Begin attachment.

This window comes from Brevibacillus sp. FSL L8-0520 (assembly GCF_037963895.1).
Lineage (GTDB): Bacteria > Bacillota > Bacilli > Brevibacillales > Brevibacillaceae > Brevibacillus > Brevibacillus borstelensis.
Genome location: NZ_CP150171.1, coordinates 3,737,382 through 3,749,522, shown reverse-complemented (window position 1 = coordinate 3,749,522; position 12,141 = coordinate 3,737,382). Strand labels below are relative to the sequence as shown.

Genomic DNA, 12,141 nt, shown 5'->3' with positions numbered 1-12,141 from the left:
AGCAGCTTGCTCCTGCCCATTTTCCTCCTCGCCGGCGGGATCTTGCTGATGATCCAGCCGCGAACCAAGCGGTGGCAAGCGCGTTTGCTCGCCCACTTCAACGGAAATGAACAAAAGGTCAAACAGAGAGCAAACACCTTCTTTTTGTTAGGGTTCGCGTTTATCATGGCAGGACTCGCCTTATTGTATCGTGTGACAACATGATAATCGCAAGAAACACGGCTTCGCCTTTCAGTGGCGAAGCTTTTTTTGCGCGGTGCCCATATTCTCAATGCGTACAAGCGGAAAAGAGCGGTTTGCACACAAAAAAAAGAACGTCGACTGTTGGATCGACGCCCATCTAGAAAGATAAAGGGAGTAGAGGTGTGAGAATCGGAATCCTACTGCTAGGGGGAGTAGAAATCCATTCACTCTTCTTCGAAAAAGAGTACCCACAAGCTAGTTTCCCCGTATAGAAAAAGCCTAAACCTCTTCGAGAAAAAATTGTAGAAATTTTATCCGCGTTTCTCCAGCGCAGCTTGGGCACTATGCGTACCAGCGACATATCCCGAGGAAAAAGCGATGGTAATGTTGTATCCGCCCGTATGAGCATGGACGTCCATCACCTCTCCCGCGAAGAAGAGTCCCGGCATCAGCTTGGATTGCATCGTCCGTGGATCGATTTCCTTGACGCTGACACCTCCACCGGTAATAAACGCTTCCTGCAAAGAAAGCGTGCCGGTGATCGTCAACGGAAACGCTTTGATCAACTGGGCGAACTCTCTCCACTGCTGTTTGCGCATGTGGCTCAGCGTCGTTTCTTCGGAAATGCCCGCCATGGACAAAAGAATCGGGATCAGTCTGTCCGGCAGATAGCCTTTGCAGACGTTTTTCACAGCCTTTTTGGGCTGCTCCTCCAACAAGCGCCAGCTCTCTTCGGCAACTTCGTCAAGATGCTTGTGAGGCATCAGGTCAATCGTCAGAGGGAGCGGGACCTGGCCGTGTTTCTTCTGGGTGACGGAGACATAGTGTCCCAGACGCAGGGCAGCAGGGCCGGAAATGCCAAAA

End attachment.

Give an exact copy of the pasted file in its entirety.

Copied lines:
This window comes from Brevibacillus sp. FSL L8-0520 (assembly GCF_037963895.1).
Lineage (GTDB): Bacteria > Bacillota > Bacilli > Brevibacillales > Brevibacillaceae > Brevibacillus > Brevibacillus borstelensis.
Genome location: NZ_CP150171.1, coordinates 3,737,382 through 3,749,522, shown reverse-complemented (window position 1 = coordinate 3,749,522; position 12,141 = coordinate 3,737,382). Strand labels below are relative to the sequence as shown.

Genomic DNA, 12,141 nt, shown 5'->3' with positions numbered 1-12,141 from the left:
AGCAGCTTGCTCCTGCCCATTTTCCTCCTCGCCGGCGGGATCTTGCTGATGATCCAGCCGCGAACCAAGCGGTGGCAAGCGCGTTTGCTCGCCCACTTCAACGGAAATGAACAAAAGGTCAAACAGAGAGCAAACACCTTCTTTTTGTTAGGGTTCGCGTTTATCATGGCAGGACTCGCCTTATTGTATCGTGTGACAACATGATAATCGCAAGAAACACGGCTTCGCCTTTCAGTGGCGAAGCTTTTTTTGCGCGGTGCCCATATTCTCAATGCGTACAAGCGGAAAAGAGCGGTTTGCACACAAAAAAAAGAACGTCGACTGTTGGATCGACGCCCATCTAGAAAGATAAAGGGAGTAGAGGTGTGAGAATCGGAATCCTACTGCTAGGGGGAGTAGAAATCCATTCACTCTTCTTCGAAAAAGAGTACCCACAAGCTAGTTTCCCCGTATAGAAAAAGCCTAAACCTCTTCGAGAAAAAATTGTAGAAATTTTATCCGCGTTTCTCCAGCGCAGCTTGGGCACTATGCGTACCAGCGACATATCCCGAGGAAAAAGCGATGGTAATGTTGTATCCGCCCGTATGAGCATGGACGTCCATCACCTCTCCCGCGAAGAAGAGTCCCGGCATCAGCTTGGATTGCATCGTCCGTGGATCGATTTCCTTGACGCTGACACCTCCACCGGTAATAAACGCTTCCTGCAAAGAAAGCGTGCCGGTGATCGTCAACGGAAACGCTTTGATCAACTGGGCGAACTCTCTCCACTGCTGTTTGCGCATGTGGCTCAGCGTCGTTTCTTCGGAAATGCCCGCCATGGACAAAAGAATCGGGATCAGTCTGTCCGGCAGATAGCCTTTGCAGACGTTTTTCACAGCCTTTTTGGGCTGCTCCTCCAACAAGCGCCAGCTCTCTTCGGCAACTTCGTCAAGATGCTTGTGAGGCATCAGGTCAATCGTCAGAGGGAGCGGGACCTGGCCGTGTTTCTTCTGGGTGACGGAGACATAGTGTCCCAGACGCAGGGCAGCAGGGCCGGAAATGCCAAAA